Melissa Lucio’s Stay of Execution and The Innocence Project

Melissa Lucio, the first Hispanic woman to be sentenced to death, was to be executed on April 27 of this year. It was news to most then that last Monday April 25, the Texas Court of Criminal Appeals approved a stay of execution

Lucio, a 51-year-old Rio-Grande native, was at home on February 15, 2007, when her young daughter tragically fell down the stairs, dying from her injuries before reaching the hospital. Lucio, who was pregnant at the time and grieving the loss of her young daughter was detained by police who questioned the woman for hours, berating and physically threatening her, until they extracted a confession: Lucio admitted to pushing her young daughter down the stairs, murdering her

The problem? Lucio is a domestic abuse victim–the demographic most likely to deliver confessions to crimes they didn’t commit, and the grieving, pregnant woman delivered a confession under extreme emotional duress, and only offered a confession after she was lied to and told she could go home if she admitted it. 

The problem of abusive interrogation is not a new one in the U.S. and Latina women are more likely to be abused and mistreated during an interrogation than other demographics. In fact, the district attorney who convicted her is currently in prison for taking bribes and extorting defendants. Still, Lucio was convicted and sentenced to death.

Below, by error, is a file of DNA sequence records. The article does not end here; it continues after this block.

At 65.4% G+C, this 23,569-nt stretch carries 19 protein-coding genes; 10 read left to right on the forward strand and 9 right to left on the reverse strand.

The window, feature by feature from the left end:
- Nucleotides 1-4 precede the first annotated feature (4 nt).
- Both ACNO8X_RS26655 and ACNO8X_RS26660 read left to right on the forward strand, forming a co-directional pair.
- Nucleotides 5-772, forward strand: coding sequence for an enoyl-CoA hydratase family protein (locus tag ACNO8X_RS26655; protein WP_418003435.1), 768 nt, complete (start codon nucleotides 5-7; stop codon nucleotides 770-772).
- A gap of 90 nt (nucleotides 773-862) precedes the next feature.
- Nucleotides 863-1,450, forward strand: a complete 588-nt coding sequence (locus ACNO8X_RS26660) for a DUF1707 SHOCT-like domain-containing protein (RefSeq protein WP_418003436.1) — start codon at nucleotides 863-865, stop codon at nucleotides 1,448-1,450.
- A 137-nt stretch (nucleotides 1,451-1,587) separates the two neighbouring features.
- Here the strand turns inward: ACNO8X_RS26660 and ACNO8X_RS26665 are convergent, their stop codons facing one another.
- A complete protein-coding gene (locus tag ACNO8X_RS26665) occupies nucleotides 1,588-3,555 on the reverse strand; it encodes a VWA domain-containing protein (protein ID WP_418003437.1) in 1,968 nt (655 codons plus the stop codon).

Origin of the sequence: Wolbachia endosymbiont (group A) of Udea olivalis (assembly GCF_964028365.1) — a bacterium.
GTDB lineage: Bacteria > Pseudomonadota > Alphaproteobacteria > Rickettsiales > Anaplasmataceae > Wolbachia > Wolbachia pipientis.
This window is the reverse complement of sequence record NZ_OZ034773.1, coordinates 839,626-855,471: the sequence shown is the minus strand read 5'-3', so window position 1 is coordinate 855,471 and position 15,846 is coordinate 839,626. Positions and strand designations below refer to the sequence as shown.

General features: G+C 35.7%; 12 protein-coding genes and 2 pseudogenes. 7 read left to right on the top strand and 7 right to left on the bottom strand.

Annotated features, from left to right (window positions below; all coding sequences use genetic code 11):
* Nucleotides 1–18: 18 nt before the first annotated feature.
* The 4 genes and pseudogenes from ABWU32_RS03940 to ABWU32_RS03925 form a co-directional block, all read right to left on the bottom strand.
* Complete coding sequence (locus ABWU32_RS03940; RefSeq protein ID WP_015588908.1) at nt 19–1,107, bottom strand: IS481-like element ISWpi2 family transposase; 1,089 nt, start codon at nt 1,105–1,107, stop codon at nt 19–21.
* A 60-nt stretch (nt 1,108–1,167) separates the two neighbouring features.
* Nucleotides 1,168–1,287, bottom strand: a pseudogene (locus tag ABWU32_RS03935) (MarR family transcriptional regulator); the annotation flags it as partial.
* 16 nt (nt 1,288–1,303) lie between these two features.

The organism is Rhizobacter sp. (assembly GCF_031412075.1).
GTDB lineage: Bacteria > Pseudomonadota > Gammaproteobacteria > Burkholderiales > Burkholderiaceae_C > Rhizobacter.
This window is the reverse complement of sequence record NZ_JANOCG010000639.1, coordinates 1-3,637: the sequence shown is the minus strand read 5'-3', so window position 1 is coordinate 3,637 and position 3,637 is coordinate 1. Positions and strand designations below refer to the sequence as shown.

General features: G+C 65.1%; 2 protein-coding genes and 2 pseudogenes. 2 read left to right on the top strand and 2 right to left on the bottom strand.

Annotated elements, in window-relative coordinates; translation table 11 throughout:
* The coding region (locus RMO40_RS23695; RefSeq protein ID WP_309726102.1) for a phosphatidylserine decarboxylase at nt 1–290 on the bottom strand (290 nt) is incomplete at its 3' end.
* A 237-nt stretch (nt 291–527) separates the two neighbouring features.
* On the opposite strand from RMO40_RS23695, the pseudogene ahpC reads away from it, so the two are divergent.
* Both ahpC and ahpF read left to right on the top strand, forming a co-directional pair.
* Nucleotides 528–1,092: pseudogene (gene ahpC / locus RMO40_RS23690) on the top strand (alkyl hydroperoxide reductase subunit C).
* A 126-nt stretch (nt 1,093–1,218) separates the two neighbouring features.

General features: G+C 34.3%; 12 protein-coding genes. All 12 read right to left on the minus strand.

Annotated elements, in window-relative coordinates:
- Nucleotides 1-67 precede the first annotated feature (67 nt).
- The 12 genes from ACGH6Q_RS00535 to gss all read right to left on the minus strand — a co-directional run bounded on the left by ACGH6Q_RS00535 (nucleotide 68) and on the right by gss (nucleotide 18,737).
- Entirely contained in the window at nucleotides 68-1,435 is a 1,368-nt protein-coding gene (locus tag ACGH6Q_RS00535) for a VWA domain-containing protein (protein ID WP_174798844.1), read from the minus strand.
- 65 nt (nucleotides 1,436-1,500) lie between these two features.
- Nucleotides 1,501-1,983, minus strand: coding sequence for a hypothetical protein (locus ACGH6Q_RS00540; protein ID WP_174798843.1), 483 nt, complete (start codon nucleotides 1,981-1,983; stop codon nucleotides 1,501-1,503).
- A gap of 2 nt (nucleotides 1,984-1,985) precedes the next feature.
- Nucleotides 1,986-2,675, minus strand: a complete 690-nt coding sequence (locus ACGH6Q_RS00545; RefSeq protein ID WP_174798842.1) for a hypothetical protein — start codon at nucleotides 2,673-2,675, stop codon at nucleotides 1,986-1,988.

When her execution was only a few days away, Lucio was granted a stay of execution, and a chance to prove her innocence, with the help of the Innocence Project. The Innocence Project is a nonprofit legal organization made up of lawyers seeking to restore justice on cases that were overlooked. Their work has led to the exoneration of hundreds of people across the U.S., and one of the main ways they do this is through crowdsourced calling campaigns. By signing up for the Innocence Project texting list, you can be informed of when the organization needs you to call to help secure someone’s freedom or life. You are provided with a rough script, and the whole process takes maybe a minute. I’ve been signed up for about a year now, and it is a great way to have a direct effect on justice in this country. 

If you would like to join their mailing list, the link is provided below.